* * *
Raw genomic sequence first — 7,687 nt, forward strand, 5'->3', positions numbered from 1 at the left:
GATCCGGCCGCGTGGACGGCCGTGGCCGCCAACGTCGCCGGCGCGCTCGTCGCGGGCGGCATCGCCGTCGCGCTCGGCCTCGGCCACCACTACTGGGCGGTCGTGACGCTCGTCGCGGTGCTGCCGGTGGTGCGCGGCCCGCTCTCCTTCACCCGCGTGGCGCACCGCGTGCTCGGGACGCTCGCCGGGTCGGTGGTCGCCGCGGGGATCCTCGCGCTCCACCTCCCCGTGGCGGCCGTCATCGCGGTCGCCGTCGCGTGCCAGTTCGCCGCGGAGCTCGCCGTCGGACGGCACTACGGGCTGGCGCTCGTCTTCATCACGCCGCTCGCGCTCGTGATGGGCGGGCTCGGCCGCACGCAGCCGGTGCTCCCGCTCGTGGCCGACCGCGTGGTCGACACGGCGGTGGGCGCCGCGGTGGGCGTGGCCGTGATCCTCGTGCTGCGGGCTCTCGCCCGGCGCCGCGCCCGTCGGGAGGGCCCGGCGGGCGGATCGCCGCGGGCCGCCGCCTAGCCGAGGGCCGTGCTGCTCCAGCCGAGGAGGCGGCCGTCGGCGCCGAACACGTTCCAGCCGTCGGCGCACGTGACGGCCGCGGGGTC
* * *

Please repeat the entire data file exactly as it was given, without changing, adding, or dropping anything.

Raw genomic sequence first — 7,687 nt, forward strand, 5'->3', positions numbered from 1 at the left:
GATCCGGCCGCGTGGACGGCCGTGGCCGCCAACGTCGCCGGCGCGCTCGTCGCGGGCGGCATCGCCGTCGCGCTCGGCCTCGGCCACCACTACTGGGCGGTCGTGACGCTCGTCGCGGTGCTGCCGGTGGTGCGCGGCCCGCTCTCCTTCACCCGCGTGGCGCACCGCGTGCTCGGGACGCTCGCCGGGTCGGTGGTCGCCGCGGGGATCCTCGCGCTCCACCTCCCCGTGGCGGCCGTCATCGCGGTCGCCGTCGCGTGCCAGTTCGCCGCGGAGCTCGCCGTCGGACGGCACTACGGGCTGGCGCTCGTCTTCATCACGCCGCTCGCGCTCGTGATGGGCGGGCTCGGCCGCACGCAGCCGGTGCTCCCGCTCGTGGCCGACCGCGTGGTCGACACGGCGGTGGGCGCCGCGGTGGGCGTGGCCGTGATCCTCGTGCTGCGGGCTCTCGCCCGGCGCCGCGCCCGTCGGGAGGGCCCGGCGGGCGGATCGCCGCGGGCCGCCGCCTAGCCGAGGGCCGTGCTGCTCCAGCCGAGGAGGCGGCCGTCGGCGCCGAACACGTTCCAGCCGTCGGCGCACGTGACGGCCGCGGGGTC